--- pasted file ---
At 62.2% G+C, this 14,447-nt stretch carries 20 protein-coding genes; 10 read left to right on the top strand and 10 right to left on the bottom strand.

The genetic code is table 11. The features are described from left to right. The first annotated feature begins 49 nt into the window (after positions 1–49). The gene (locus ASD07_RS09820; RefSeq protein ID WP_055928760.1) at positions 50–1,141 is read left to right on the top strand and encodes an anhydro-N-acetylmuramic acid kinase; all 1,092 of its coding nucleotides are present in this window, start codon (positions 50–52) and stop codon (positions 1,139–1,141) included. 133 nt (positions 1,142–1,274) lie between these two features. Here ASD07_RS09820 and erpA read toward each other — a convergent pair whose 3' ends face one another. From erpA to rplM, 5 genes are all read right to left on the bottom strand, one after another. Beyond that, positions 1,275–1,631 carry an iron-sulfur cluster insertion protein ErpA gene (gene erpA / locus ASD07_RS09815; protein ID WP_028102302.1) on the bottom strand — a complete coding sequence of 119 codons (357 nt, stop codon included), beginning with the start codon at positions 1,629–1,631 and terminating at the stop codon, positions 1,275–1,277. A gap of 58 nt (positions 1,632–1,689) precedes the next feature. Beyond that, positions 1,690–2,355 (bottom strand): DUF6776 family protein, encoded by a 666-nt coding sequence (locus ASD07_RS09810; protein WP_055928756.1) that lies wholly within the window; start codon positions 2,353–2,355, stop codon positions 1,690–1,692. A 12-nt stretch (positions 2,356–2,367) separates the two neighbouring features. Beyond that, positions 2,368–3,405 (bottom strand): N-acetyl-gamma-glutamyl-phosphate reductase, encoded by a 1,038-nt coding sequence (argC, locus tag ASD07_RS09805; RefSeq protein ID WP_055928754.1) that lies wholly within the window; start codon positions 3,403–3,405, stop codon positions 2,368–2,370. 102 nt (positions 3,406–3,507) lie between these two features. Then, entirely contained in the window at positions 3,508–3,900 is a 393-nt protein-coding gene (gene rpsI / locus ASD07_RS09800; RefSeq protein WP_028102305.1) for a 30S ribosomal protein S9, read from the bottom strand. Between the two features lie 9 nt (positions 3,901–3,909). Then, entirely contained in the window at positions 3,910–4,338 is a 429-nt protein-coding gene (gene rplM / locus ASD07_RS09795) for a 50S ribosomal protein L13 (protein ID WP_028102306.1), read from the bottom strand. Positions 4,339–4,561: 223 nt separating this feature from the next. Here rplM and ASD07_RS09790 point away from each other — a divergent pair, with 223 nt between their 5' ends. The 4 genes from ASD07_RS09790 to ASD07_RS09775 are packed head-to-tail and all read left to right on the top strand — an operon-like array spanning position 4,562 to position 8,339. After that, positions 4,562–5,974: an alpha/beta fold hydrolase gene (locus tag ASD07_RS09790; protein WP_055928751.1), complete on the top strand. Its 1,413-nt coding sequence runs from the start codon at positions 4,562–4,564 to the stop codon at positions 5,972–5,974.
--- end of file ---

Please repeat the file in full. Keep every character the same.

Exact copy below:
At 62.2% G+C, this 14,447-nt stretch carries 20 protein-coding genes; 10 read left to right on the top strand and 10 right to left on the bottom strand.

The genetic code is table 11. The features are described from left to right. The first annotated feature begins 49 nt into the window (after positions 1–49). The gene (locus ASD07_RS09820; RefSeq protein ID WP_055928760.1) at positions 50–1,141 is read left to right on the top strand and encodes an anhydro-N-acetylmuramic acid kinase; all 1,092 of its coding nucleotides are present in this window, start codon (positions 50–52) and stop codon (positions 1,139–1,141) included. 133 nt (positions 1,142–1,274) lie between these two features. Here ASD07_RS09820 and erpA read toward each other — a convergent pair whose 3' ends face one another. From erpA to rplM, 5 genes are all read right to left on the bottom strand, one after another. Beyond that, positions 1,275–1,631 carry an iron-sulfur cluster insertion protein ErpA gene (gene erpA / locus ASD07_RS09815; protein ID WP_028102302.1) on the bottom strand — a complete coding sequence of 119 codons (357 nt, stop codon included), beginning with the start codon at positions 1,629–1,631 and terminating at the stop codon, positions 1,275–1,277. A gap of 58 nt (positions 1,632–1,689) precedes the next feature. Beyond that, positions 1,690–2,355 (bottom strand): DUF6776 family protein, encoded by a 666-nt coding sequence (locus ASD07_RS09810; protein WP_055928756.1) that lies wholly within the window; start codon positions 2,353–2,355, stop codon positions 1,690–1,692. A 12-nt stretch (positions 2,356–2,367) separates the two neighbouring features. Beyond that, positions 2,368–3,405 (bottom strand): N-acetyl-gamma-glutamyl-phosphate reductase, encoded by a 1,038-nt coding sequence (argC, locus tag ASD07_RS09805; RefSeq protein ID WP_055928754.1) that lies wholly within the window; start codon positions 3,403–3,405, stop codon positions 2,368–2,370. 102 nt (positions 3,406–3,507) lie between these two features. Then, entirely contained in the window at positions 3,508–3,900 is a 393-nt protein-coding gene (gene rpsI / locus ASD07_RS09800; RefSeq protein WP_028102305.1) for a 30S ribosomal protein S9, read from the bottom strand. Between the two features lie 9 nt (positions 3,901–3,909). Then, entirely contained in the window at positions 3,910–4,338 is a 429-nt protein-coding gene (gene rplM / locus ASD07_RS09795) for a 50S ribosomal protein L13 (protein ID WP_028102306.1), read from the bottom strand. Positions 4,339–4,561: 223 nt separating this feature from the next. Here rplM and ASD07_RS09790 point away from each other — a divergent pair, with 223 nt between their 5' ends. The 4 genes from ASD07_RS09790 to ASD07_RS09775 are packed head-to-tail and all read left to right on the top strand — an operon-like array spanning position 4,562 to position 8,339. After that, positions 4,562–5,974: an alpha/beta fold hydrolase gene (locus tag ASD07_RS09790; protein WP_055928751.1), complete on the top strand. Its 1,413-nt coding sequence runs from the start codon at positions 4,562–4,564 to the stop codon at positions 5,972–5,974.